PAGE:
Opinions about video games are only rivalled by the opinions we have about the players (HAX! HAX! You know who are). Critics in particular can impact a game’s hype, increasing or decreasing it. Some admit they prefer Metacritic’s reviews over their players. But do critics really represent the audience reaction to a game?
Well that’s the big question, Metacritic themselves actually posted an article called “Let’s agree to disagree” regarding the subject, which pretty much is them admitting that their reviews don’t line up with players. So if even the critics themselves know it’s happening, just how big is this divide and just who’s reviews should we care about?
If we think about it, users can be pretty unreliable. Mixed in with regular users there are fanboys who have a polarised and narrow views of the world, a world where Michael Bay beats Shakespeare and Arnie impressions run rampant over headsets. These users are often vocal and make up a majority of the ‘9/10 positives’ and ‘0/5 negatives’ we see, so it makes sense that the consumer opinions aren’t always clear.
A lot of filtering is required to bring out unbiased reviews, a thankless task if ever there was one, and it seems that trusting a more focused and purposeful opinion would be more reliable, say that of a games Journalist. However, that would be presumptuous, several users suspect (rarely, but sometimes correctly) that some gaming PRs pay off a few journos for more favourable reviews, which as general suspicion takes over, sees larger mainstream reviewers catch some flak.
It becomes more about who to trust, limiting the sources we go to for opinions. But that’s taking away the voice of the casual gamers and relying on certain opinions that might exist solely for mass exposure and sweet YouTube hits. To get a real understanding of a game it might take some cross referencing between user and critic reviews.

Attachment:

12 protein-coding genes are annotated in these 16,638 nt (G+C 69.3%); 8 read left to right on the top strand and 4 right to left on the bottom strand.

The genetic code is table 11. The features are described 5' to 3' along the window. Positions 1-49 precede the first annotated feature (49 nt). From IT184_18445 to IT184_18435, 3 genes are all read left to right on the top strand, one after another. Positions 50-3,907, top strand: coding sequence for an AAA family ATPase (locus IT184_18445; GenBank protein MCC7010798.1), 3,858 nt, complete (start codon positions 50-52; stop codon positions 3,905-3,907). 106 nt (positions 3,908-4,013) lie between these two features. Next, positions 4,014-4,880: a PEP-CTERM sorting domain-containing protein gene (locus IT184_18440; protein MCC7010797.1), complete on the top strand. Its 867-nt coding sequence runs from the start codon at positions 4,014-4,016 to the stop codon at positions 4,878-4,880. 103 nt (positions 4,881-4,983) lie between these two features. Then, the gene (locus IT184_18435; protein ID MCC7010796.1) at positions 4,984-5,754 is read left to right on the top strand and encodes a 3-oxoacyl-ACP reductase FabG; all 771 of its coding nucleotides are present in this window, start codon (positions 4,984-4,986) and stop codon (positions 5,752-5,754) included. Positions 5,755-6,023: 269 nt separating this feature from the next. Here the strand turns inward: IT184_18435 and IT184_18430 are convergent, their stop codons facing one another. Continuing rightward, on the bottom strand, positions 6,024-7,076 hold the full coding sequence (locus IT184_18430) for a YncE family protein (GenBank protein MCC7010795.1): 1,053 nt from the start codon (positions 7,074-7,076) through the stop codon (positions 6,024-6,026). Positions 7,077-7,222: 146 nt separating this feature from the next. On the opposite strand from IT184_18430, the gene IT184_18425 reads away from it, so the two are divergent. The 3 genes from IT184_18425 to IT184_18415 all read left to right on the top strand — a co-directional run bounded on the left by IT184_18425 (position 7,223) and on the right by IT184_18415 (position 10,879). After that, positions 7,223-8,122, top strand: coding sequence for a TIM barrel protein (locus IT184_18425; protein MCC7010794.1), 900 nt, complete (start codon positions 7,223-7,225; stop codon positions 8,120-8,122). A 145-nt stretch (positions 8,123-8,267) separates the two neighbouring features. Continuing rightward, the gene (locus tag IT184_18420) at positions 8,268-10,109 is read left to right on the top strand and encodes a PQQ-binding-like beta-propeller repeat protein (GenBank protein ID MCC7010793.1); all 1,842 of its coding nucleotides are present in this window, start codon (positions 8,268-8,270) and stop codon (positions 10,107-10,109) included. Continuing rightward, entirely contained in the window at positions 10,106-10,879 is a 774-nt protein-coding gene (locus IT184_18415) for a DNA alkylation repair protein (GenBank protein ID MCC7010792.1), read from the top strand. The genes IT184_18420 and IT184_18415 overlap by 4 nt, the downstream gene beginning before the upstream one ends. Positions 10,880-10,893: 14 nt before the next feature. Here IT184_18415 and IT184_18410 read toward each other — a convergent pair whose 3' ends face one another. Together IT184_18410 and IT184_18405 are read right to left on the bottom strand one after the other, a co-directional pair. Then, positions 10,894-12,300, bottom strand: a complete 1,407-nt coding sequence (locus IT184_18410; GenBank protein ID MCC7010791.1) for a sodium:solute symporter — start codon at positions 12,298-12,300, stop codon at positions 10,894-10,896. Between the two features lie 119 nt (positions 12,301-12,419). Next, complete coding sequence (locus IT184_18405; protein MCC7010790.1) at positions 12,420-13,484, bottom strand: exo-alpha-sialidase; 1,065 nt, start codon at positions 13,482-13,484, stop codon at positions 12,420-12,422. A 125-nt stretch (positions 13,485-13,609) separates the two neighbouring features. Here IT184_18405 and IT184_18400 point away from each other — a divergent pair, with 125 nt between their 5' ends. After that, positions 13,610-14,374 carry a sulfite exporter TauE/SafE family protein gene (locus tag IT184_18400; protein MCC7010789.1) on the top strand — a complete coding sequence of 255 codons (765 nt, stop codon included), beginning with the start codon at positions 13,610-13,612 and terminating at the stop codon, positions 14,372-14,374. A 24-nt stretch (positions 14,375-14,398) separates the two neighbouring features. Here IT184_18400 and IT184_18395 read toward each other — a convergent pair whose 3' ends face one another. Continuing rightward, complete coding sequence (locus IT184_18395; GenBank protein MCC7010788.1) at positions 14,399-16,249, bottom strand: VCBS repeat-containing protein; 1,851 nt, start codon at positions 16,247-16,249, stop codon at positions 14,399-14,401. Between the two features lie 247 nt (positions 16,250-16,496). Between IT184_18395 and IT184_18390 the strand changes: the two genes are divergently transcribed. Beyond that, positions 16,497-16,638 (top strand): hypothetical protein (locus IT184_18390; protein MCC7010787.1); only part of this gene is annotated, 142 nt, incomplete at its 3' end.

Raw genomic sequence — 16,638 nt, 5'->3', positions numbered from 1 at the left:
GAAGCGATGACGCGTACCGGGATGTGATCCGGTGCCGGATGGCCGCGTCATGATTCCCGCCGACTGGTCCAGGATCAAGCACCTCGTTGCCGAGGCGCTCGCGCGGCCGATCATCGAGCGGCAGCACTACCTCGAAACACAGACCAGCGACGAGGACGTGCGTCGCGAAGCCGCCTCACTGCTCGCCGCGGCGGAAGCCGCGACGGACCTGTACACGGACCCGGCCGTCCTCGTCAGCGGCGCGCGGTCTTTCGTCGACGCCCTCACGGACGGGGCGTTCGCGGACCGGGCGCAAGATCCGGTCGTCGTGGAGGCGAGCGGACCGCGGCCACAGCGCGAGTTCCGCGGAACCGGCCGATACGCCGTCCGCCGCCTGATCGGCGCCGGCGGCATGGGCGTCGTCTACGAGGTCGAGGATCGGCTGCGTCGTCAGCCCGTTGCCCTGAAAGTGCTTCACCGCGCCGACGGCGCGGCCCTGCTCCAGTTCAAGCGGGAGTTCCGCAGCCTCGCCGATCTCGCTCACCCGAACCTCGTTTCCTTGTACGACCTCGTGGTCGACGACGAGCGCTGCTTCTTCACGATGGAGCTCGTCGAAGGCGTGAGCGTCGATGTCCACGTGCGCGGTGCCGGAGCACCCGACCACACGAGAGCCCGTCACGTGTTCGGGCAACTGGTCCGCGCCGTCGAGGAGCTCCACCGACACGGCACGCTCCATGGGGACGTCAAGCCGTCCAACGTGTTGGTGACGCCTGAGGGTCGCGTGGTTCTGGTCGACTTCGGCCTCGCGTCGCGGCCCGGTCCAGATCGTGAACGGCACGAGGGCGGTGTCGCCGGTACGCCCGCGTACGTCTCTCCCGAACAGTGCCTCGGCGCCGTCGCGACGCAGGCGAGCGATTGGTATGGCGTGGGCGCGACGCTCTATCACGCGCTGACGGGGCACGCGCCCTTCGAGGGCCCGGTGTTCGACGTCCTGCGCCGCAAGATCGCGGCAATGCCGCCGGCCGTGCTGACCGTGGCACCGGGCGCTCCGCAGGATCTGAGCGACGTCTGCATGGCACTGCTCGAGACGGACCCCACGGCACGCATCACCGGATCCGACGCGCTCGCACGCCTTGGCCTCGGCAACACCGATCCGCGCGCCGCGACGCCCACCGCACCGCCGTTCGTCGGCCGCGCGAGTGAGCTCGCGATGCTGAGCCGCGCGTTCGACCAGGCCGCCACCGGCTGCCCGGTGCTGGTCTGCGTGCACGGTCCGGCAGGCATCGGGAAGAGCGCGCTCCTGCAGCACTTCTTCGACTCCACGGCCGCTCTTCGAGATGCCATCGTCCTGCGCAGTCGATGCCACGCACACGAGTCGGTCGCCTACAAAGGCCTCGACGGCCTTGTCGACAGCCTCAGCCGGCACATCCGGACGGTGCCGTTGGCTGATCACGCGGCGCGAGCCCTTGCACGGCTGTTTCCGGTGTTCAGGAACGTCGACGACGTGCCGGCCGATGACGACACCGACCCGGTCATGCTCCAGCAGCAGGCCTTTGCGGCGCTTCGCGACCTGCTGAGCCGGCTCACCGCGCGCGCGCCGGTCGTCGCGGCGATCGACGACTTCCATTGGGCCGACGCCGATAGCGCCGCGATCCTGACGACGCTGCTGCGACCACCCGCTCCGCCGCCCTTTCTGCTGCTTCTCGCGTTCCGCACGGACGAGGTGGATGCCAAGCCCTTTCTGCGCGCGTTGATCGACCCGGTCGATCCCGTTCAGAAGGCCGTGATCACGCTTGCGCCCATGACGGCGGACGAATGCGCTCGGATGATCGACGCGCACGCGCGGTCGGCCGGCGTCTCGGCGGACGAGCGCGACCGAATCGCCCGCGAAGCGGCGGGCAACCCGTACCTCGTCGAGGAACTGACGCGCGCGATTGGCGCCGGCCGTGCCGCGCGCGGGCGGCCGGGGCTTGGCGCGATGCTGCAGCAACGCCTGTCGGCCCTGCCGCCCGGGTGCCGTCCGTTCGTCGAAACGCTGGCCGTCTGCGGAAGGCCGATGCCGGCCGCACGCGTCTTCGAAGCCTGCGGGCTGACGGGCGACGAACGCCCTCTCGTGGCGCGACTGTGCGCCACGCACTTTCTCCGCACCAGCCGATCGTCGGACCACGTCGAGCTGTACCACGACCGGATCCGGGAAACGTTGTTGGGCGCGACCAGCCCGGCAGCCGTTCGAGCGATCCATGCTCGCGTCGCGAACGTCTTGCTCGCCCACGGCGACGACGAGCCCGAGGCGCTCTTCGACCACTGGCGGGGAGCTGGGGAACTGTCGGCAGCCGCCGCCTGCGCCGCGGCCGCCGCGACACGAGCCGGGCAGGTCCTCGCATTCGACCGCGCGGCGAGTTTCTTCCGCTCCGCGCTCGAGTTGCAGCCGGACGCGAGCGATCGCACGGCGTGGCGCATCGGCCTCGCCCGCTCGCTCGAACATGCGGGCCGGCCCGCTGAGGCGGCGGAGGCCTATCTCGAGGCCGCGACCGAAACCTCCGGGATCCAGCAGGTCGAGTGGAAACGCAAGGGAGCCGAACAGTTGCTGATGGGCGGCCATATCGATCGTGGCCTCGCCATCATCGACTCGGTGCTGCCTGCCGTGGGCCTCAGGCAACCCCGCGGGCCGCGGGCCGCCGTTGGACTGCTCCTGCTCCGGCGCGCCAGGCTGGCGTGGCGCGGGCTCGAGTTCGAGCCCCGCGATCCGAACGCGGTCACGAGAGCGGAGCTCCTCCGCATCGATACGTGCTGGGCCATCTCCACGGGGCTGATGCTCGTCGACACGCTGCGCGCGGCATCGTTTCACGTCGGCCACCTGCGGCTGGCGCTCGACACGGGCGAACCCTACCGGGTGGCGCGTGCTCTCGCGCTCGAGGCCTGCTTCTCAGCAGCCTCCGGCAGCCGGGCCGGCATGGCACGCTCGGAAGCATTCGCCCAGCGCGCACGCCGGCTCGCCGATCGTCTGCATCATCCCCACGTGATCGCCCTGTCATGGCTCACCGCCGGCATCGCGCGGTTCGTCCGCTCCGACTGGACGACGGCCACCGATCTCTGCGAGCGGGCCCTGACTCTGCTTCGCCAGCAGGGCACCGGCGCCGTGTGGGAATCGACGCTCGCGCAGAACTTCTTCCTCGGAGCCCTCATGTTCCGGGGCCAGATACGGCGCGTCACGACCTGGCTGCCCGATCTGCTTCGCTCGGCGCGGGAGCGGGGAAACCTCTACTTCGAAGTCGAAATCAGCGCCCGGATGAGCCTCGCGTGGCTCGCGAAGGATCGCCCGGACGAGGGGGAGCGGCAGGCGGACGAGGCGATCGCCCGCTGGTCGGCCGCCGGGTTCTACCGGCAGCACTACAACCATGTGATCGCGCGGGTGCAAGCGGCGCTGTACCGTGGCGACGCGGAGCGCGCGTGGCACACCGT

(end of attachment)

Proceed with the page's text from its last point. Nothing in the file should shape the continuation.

However, reading a large amount of user reviews doesn’t instantly translate to people power, especially when they can have no reasoning and are limited to just ‘0.5 /10– suxx’.
Perhaps some numbers might help resolve this consensus conundrum, luckily a few bright sparks noticed this trend in scores and were able to put a number on just how many times users and critics don’t line up (17% apparently). So if 83% of reviews are actually in-sync with the audience, why has this minor 17% gotten more attention and set off our scrutiny towards the critics? Maybe it’s because of our cynical nature mixed with the fact that some gaming sites do use dubious clickbait tactics.
It is alleged that some reviewers are encouraged to give popular and hyped up games a less favourable review for more controversy views, meaning more money from their local ad-men. The gamers then defend their favourite games and fall right into the the click traps.
The moral: take your game reviews with a grain of salt. Of course try to find one that isn’t overtly biased and look around and do some math to find an average score, or if you’re lucky find someone with the same/similar tastes to yours. If not, you can use my system of finding the score directly in between the two… I never said it was perfect.